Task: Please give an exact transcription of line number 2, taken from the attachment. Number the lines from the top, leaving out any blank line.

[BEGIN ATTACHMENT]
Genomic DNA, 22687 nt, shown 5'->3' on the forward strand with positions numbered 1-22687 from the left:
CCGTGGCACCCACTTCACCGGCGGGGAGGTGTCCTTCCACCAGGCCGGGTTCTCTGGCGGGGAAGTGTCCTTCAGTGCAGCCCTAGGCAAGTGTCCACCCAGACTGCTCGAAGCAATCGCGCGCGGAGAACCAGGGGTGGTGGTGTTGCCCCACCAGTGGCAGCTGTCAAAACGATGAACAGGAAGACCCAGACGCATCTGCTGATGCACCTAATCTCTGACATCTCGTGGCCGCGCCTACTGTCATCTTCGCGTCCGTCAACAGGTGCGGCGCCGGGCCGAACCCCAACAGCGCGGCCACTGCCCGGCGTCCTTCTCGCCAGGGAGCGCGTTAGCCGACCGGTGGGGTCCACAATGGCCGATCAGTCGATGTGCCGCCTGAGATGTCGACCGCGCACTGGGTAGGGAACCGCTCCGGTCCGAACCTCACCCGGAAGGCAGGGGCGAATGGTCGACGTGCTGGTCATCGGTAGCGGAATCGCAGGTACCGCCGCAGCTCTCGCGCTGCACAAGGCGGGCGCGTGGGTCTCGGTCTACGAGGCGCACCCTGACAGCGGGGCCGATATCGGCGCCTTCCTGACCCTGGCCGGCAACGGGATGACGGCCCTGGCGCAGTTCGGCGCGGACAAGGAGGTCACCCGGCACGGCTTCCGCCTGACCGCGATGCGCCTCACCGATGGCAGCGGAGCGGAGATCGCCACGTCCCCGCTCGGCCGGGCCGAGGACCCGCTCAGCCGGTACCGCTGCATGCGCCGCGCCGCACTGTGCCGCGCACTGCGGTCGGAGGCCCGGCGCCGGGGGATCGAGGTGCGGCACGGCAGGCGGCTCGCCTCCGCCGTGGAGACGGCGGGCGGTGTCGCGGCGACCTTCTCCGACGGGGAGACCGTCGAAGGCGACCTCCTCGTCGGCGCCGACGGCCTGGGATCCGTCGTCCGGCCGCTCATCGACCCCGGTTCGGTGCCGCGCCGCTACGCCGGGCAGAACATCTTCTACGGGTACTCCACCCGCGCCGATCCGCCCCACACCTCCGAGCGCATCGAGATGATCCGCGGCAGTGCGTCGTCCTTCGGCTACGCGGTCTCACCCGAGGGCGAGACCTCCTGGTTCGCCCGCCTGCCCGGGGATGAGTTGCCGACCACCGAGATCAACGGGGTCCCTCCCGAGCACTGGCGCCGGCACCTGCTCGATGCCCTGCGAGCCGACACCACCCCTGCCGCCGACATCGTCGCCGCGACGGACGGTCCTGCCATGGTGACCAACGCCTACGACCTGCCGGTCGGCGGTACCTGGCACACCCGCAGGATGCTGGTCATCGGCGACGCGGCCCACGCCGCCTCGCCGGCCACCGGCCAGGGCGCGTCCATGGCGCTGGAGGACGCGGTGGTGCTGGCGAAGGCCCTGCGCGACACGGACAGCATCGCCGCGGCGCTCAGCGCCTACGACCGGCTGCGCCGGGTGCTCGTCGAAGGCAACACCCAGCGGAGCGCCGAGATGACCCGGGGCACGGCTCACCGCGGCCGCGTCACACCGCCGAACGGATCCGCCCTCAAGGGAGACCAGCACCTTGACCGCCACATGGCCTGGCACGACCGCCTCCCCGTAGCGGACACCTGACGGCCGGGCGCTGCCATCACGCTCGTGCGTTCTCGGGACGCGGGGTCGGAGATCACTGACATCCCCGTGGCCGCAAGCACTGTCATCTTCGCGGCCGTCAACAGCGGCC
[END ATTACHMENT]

CCGTGGCACCCACTTCACCGGCGGGGAGGTGTCCTTCCACCAGGCCGGGTTCTCTGGCGGGGAAGTGTCCTTCAGTGCAGCCCTAGGCAAGTGTCCACCCAGACTGCTCGAAGCAATCGCGCGCGGAGAACCAGGGGTGGTGGTGTTGCCCCACCAGTGGCAGCTGTCAAAACGATGAACAGGAAGACCCAGACGCATCTGCTGATGCACCTAATCTCTGACATCTCGTGGCCGCGCCTACTGTCATCTTCGCGTCCGTCAACAGGTGCGGCGCCGGGCCGAACCCCAACAGCGCGGCCACTGCCCGGCGTCCTTCTCGCCAGGGAGCGCGTTAGCCGACCGGTGGGGTCCACAATGGCCGATCAGTCGATGTGCCGCCTGAGATGTCGACCGCGCACTGGGTAGGGAACCGCTCCGGTCCGAACCTCACCCGGAAGGCAGGGGCGAATGGTCGACGTGCTGGTCATCGGTAGCGGAATCGCAGGTACCGCCGCAGCTCTCGCGCTGCACAAGGCGGGCGCGTGGGTCTCGGTCTACGAGGCGCACCCTGACAGCGGGGCCGATATCGGCGCCTTCCTGACCCTGGCCGGCAACGGGATGACGGCCCTGGCGCAGTTCGGCGCGGACAAGGAGGTCACCCGGCACGGCTTCCGCCTGACCGCGATGCGCCTCACCGATGGCAGCGGAGCGGAGATCGCCACGTCCCCGCTCGGCCGGGCCGAGGACCCGCTCAGCCGGTACCGCTGCATGCGCCGCGCCGCACTGTGCCGCGCACTGCGGTCGGAGGCCCGGCGCCGGGGGATCGAGGTGCGGCACGGCAGGCGGCTCGCCTCCGCCGTGGAGACGGCGGGCGGTGTCGCGGCGACCTTCTCCGACGGGGAGACCGTCGAAGGCGACCTCCTCGTCGGCGCCGACGGCCTGGGATCCGTCGTCCGGCCGCTCATCGACCCCGGTTCGGTGCCGCGCCGCTACGCCGGGCAGAACATCTTCTACGGGTACTCCACCCGCGCCGATCCGCCCCACACCTCCGAGCGCATCGAGATGATCCGCGGCAGTGCGTCGTCCTTCGGCTACGCGGTCTCACCCGAGGGCGAGACCTCCTGGTTCGCCCGCCTGCCCGGGGATGAGTTGCCGACCACCGAGATCAACGGGGTCCCTCCCGAGCACTGGCGCCGGCACCTGCTCGATGCCCTGCGAGCCGACACCACCCCTGCCGCCGACATCGTCGCCGCGACGGACGGTCCTGCCATGGTGACCAACGCCTACGACCTGCCGGTCGGCGGTACCTGGCACACCCGCAGGATGCTGGTCATCGGCGACGCGGCCCACGCCGCCTCGCCGGCCACCGGCCAGGGCGCGTCCATGGCGCTGGAGGACGCGGTGGTGCTGGCGAAGGCCCTGCGCGACACGGACAGCATCGCCGCGGCGCTCAGCGCCTACGACCGGCTGCGCCGGGTGCTCGTCGAAGGCAACACCCAGCGGAGCGCCGAGATGACCCGGGGCACGGCTCACCGCGGCCGCGTCACACCGCCGAACGGATCCGCCCTCAAGGGAGACCAGCACCTTGACCGCCACATGGCCTGGCACGACCGCCTCCCCGTAGCGGACACCTGACGGCCGGGCGCTGCCATCACGCTCGTGCGTTCTCGGGACGCGGGGTCGGAGATCACTGACATCCCCGTGGCCGCAAGCACTGTCATCTTCGCGGCCGTCAACAGCGGCC